Where are indigenous women’s stories?
"Bangladesh has become the host of more than 18 endangered languages till now…While there is a lot of awareness around this issue on February 21, it totally gets ignored for the rest of 364 days. But let's ask the big question–are Indigenous languages actually important for us?" writes Susmit Chakma in Indigenous Exclusive.
Do we care?
Bangla unifies the land and people, allowing for cohesion and cooperation, but other languages are fast falling out of use, offering cultural value, but little paid work. The gradual disappearance of a language has deep, life-threatening consequences. As language systems disappear, troves of information sink with them, and it is not only the disappearing community that suffers. The larger population also grows weaker in its race towards hegemony, driven by an irrational desire to melt into a dominant, privileged monolith structure. We should care.
Anthropologist Akira Yamamoto points out nine factors to prevent language death, of which three stand out to us: a dominant culture that favours linguistic diversity, the creation and promotion of programs that educate students on the endangered language and culture, and the fact that language must have written materials that encompass new and traditional content.
I would add another factor to Yamamoto's list–participation of women in the revival of the language. Language loss through a gender lens is even more dire, as whole troves of information about womanhood, health, and medicine vanish.
Sister Library in collaboration with SPaRC and Indigenous Exclusive hosted a reading of works by women in Marma, Mro, Tripura and Chakma languages. The session was moderated by Muktasree Chakma Sathi, founder of Supporting People and Rebuilding Communities (SPaRC) and Arjyashree Chakma, founder of the Indigenous Exclusive blog.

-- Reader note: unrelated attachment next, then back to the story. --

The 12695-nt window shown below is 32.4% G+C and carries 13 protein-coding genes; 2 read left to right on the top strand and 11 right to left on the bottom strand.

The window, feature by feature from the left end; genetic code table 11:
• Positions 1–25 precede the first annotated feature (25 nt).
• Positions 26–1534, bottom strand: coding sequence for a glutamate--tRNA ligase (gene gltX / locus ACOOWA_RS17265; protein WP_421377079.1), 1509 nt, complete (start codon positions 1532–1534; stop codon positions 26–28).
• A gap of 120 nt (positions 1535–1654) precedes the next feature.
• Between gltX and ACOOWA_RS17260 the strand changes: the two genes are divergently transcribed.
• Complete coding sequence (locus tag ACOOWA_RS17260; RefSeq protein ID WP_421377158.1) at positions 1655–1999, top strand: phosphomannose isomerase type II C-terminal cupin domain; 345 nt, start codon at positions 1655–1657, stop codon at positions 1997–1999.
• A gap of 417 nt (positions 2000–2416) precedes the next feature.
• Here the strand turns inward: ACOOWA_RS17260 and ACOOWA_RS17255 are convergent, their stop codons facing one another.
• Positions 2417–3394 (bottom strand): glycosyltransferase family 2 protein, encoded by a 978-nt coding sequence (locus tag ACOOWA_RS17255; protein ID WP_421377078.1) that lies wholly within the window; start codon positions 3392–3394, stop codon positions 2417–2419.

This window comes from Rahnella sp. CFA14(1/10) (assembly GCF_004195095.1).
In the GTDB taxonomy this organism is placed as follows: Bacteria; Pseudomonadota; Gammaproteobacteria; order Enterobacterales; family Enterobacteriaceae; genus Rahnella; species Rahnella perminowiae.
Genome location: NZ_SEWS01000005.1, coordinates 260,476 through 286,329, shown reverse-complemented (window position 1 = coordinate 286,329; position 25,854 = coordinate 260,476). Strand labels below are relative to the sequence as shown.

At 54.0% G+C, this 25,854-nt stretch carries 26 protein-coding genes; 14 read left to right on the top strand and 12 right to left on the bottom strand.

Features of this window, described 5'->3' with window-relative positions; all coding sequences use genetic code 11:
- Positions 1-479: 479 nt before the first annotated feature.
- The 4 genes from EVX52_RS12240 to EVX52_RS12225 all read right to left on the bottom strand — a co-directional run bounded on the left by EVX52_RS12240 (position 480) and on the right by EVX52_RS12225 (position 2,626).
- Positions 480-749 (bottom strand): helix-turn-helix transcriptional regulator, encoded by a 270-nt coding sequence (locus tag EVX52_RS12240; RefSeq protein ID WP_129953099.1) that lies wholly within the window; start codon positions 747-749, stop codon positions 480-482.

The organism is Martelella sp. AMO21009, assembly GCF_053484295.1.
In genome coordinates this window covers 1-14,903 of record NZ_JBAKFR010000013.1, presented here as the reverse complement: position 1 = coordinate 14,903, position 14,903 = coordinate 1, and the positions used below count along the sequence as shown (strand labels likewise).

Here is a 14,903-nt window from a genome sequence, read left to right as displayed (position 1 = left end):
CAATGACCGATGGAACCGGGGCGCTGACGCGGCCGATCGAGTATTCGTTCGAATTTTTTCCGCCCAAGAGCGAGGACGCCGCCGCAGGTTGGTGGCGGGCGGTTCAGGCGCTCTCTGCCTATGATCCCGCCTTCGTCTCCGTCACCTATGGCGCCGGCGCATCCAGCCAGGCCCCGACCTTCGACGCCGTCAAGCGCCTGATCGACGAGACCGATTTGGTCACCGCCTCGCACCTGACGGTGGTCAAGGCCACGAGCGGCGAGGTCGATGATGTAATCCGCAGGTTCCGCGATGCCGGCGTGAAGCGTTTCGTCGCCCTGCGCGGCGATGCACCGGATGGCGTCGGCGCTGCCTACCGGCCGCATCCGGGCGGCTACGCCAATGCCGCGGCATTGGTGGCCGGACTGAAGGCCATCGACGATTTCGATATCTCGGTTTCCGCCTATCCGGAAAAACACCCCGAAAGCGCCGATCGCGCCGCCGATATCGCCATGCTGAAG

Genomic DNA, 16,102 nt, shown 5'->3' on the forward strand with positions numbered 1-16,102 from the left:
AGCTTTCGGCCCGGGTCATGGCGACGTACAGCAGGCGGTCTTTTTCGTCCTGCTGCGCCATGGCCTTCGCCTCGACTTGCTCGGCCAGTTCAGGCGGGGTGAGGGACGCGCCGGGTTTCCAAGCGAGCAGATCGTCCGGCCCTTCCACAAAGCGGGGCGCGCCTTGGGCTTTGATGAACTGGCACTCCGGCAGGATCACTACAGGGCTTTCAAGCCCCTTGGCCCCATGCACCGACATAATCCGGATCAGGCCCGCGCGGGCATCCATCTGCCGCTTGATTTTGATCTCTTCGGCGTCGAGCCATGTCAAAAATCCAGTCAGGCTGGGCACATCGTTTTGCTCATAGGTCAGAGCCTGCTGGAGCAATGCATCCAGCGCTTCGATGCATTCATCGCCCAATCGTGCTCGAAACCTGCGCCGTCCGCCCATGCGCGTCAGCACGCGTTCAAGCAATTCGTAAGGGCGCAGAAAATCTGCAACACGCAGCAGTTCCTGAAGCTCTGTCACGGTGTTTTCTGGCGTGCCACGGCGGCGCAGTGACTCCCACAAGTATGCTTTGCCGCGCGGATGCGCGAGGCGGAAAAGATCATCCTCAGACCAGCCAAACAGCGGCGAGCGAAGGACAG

For the Sister Library reading, Sathi and Arjyashree asked their friends and allies for connections to stories and readers, and were suggested many texts by male authors."I noticed that indigenous women from CHT were more hesitant to speak in meetings or gatherings. Their ideas and knowledge were often not valued by fellow participants and community leaders. The CHT indigenous women are also misunderstood and misrepresented in media reports and literature", wrote Dr Ena Tripura, one of the readers at the event and the first Tripura woman of Bangladesh to receive a PhD. "With few exceptions, the literature is written by men and/or women from different communities and nationalities because we do not have enough women in indigenous communities to write about our issues and problems", she added. At the Sister Library reading, Ena shared the poem Bonanter Chayai, written by Shuvarani Tripura.
Women are read less. Indigenous women are read even less. There are multiple root causes–lack of editorial support for indigenous authors writing in their mother tongues, the predominance of oral traditions, gender inequality and bias. As a result, their work goes unsupported and unrecorded.
It was so hard to find texts written by women in their mother tongues that the Sister Library, for the first time, read a poem by a Mro male poet, chief priest of Kramadharma Lengyang Mro. Run Key Mro, a student of Governance and Development Studies in Bandarban University, read a poem of his titled "Motherland". Born in the hill country, Run Ley loves her nation's mother tongue as well as her unique culture and tradition. A Marma poem by Ki Ki A was read by Malaching Marma, a public health student at AUW and founder of BASE (buy and save eco). Purna Chakma, SPaRC coordinator and awardee of the Kamla Bhasin scholarship read her own poem titled "Irukh Dinot" (Present Day).
"This poem is about self-reliance. Nowadays, girls are tricked and trapped in false loves! Girls must be self-reliant so that they do not fall into this trap. When choosing a life partner, choose one who thinks of your dream as their own, who has a strong conviction in their heart to move forward, who is progressive. This poem has some parallels with my personal life as I have learned to live anew after being cheated in such a way. Standing where I am today, I feel like I am moving in the right direction," Purna paraphrased.
The Sister Library, founded by Aqui Thami, who is from the janajati and Adivasi communities of the Himalayas, has been operating for over eight years in India and three in Bangladesh. This is a continuous reading program hosted by the Goethe-Institut and HerStory Foundation.
February's reading has inspired us to continue the search for textual or oral stories, poems and songs written by women in indigenous languages in Bangladesh. We are open to submissions in any language and in any form, written or recorded. The submissions can come from anywhere in Bangladesh, from young and old, female and female-identifying. From towns, hilltops, chars, and camps.
Katerina Don is curator at HerStory Foundation.
Zaima Hamid Zoa is co-curator of Sister Library, Dhaka.